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News from CNREURAFCENT

Navy Innovation in Environmental Compliance

01 February 2023

From Nicholas S. Tenorio

Navy environmental physical scientist invents filtering device to help prevent contaminating marine habitats.
Perhaps you’ve been out for a stroll across one of the many docks and shipyards that make up the three U.S. Navy bases on the San Diego Bay in San Diego, Calif. Spotting a storm cloud on the horizon, maybe you’ve even thought to yourself, ‘I wonder what could be done to prevent the contamination of marine habitats when surges of storm water flood across industrial facilities that contain potential contaminants like copper and zinc?’

Okay…maybe not, but there is someone who has: Leonard “Len” Sinfield.  Not only has this question kept him up at night, Len has invented a filtering device that he hopes will reduce the amount of potential contaminants that run off from industrial sites.

Len, an environmental physical scientist by trade, works as the environmental compliance program manager at Naval Support Activity Souda Bay. Prior to joining NSA Souda Bay in June 2021, Len worked as the Environmental Water Program Manager at Navy Region Southwest in San Diego.

“Storm water pollution was a huge concern at the Navy bases in San Diego under the strict regulation of state environmental protection laws,” explained Len. “When we have a storm event—during that first flush of storm water that comes through—we have to sample the drain water coming out of the pipe that runs into the Bay and test it for toxicity.”

Copper, Zinc and other hard metals—common elements found in a variety products, such as brake pads, paints and petroleum-based fluids—are potentially toxic to marine life. Around industrial areas they collect on parking lots and access roads. Whenever there is a storm event, these elements are washed into storm drains, which drain directly into the nearest watershed. In high enough concentration, these elements are harmful to marine habitats.

“We don’t want to kill the little fishies,” said Len.

When Len had an idea about how to reduce the potential contaminants in industrial runoff and achieve compliance with local laws, the Navy was interested.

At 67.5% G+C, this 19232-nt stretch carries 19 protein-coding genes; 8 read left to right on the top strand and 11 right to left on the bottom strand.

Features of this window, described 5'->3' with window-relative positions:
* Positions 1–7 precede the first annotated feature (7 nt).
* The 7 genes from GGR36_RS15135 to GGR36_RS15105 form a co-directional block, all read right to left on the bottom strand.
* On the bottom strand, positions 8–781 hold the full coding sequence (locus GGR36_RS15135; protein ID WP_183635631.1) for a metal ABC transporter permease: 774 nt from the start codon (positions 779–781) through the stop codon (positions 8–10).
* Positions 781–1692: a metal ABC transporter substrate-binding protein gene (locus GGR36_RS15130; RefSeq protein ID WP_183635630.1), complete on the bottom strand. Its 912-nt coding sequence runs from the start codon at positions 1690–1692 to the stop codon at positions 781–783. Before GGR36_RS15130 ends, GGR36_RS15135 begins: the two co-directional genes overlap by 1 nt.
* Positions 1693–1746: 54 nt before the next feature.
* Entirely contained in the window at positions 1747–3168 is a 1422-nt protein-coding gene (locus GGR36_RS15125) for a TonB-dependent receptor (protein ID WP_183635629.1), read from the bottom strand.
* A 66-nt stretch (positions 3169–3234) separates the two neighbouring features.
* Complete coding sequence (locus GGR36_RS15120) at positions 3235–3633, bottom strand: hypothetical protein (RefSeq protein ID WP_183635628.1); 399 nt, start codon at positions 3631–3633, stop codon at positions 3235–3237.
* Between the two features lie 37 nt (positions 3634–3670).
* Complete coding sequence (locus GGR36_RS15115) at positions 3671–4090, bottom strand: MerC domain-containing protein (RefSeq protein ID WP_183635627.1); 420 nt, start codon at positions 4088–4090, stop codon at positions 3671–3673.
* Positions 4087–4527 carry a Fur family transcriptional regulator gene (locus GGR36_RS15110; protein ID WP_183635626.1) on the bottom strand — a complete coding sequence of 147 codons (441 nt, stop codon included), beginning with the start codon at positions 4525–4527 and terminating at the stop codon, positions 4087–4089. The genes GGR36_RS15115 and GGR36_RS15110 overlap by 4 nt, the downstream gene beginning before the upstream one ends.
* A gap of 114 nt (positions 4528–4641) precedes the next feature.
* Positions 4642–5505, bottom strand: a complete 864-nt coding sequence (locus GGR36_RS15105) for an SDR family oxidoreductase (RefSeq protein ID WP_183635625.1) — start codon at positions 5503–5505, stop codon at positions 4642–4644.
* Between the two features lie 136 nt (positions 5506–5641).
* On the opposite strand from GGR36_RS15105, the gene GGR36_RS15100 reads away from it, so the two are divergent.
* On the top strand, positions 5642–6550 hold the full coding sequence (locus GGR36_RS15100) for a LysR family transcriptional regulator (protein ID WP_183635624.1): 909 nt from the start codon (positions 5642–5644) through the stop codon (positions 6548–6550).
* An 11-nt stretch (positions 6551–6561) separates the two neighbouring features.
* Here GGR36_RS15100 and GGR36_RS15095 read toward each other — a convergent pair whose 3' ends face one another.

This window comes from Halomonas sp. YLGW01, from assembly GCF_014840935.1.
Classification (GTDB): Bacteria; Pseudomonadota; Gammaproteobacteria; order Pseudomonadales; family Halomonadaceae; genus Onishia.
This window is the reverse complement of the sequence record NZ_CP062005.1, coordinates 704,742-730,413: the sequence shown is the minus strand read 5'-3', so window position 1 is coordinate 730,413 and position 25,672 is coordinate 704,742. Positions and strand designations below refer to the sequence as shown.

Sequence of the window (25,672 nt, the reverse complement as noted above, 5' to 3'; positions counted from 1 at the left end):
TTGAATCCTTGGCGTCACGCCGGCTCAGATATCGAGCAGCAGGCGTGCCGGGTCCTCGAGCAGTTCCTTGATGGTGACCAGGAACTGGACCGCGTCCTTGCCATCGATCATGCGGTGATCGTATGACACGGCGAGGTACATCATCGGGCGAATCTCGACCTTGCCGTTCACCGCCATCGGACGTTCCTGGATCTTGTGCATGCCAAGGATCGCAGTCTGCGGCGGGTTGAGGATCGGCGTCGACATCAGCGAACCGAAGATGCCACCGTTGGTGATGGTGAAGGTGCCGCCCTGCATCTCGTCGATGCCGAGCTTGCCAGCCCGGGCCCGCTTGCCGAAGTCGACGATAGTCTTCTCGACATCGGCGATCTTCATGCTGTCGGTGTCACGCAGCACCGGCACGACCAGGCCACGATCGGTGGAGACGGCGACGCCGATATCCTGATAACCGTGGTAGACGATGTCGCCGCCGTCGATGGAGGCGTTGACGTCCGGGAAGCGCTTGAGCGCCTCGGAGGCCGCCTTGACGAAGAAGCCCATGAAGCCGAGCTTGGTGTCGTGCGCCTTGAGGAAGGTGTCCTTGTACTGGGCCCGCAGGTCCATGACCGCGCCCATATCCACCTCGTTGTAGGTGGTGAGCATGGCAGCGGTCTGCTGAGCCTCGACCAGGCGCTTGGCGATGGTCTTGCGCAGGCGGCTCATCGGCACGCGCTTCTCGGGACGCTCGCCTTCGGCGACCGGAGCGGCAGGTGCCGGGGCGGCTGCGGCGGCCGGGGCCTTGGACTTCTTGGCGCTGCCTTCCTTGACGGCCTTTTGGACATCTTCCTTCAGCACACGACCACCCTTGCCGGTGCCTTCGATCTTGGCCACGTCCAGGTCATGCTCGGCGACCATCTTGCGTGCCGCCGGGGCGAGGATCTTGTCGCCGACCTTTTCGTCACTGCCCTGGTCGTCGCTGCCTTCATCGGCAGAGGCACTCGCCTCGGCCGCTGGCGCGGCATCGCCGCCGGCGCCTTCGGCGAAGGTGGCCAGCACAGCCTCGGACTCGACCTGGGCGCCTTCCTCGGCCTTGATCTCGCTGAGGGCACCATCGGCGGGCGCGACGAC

“For years we have been trying to solve this storm water issue,” said Len. “I put this storm water filter concept forward through the Navy Environmental Sustainability Development to Integration program before I left San Diego in 2018.”

NESDI is a Navy program that seeks to develop solutions to environmental problems to minimize environmental risks that could potentially impact Fleet readiness.

Len explained that his idea is actually quite simple: Instead of thinking of a single filtration point that the storm water must pass through — like water passing through a coffee filter — think of a filter as something that water must pass alongside as it makes its entire journey through a long drain pipe and out into the watershed (see fig. 1). Len’s invention is best pictured as intermittent filter stages that are placed inside the storm water drain pipe throughout its entire length (see fig. 3). Sort of like many small pipes placed within the large storm water pipe (see fig. 2). Although the contact time between the storm water and each individual filter stage is relatively small, after passing through many of these filter stages on its long journey to the watershed, the contact time with all the combined filter stages is adequate to remove harmful contaminants.

Figure 1. Water must pass alongside the filter as it makes its entire journey through a long drain pipe and out into the watershed.
Figure 1. Water must pass alongside the filter as it makes its entire journey through a long drain pipe and out into the watershed.
230106-N-YD328-1001
Figure 1. Water must pass alongside the filter as it makes its entire journey through a long drain pipe and out into the watershed.
Photo By: Nicholas S. Tenorio
VIRIN: 230106-N-YD328-1001

Figure 3. Intermittent filter stages that are placed inside the storm water drain pipe throughout its entire length.
Figure 3. Intermittent filter stages that are placed inside the storm water drain pipe throughout its entire length.
230106-N-YD328-1003
Figure 3. Intermittent filter stages that are placed inside the storm water drain pipe throughout its entire length.
Photo By: Nicholas S. Tenorio
VIRIN: 230106-N-YD328-1003

Figure 2. Many small pipes placed within the large storm water pipe.
Figure 2. Many small pipes placed within the large storm water pipe.
230106-N-YD328-1002
Figure 2. Many small pipes placed within the large storm water pipe.
Photo By: Nicholas S. Tenorio
VIRIN: 230106-N-YD328-1002


“After working in storm water compliance for about 15 years and seeing the same issues over and over again, the idea was the result of a long term mental siege,” said Len. “No instant flash of genius here. It was like Edison testing a thousand different filaments before finding the right one for the light bulb.”

With the support of the Naval Information Warfare Center Pacific, Len’s innovative idea was awarded a patent through the U.S. Navy patent office in Oct. 2022.

“The U.S. Navy will receive the royalties attached with the patent until they have recuperated their costs,” said Len. “I doubt I’ll ever see anything from it, but even if it’s just a dollar, it would be a cool thing to have framed on my wall!”

NSA Souda Bay is an operational ashore installation which enables and supports U.S., Allied, Coalition, and Partner nation forces to preserve security and stability in the European, African, and Central Command areas of responsibility. For more information, find us on Facebook at www.facebook.com/NSASoudaBay.
 
 
 

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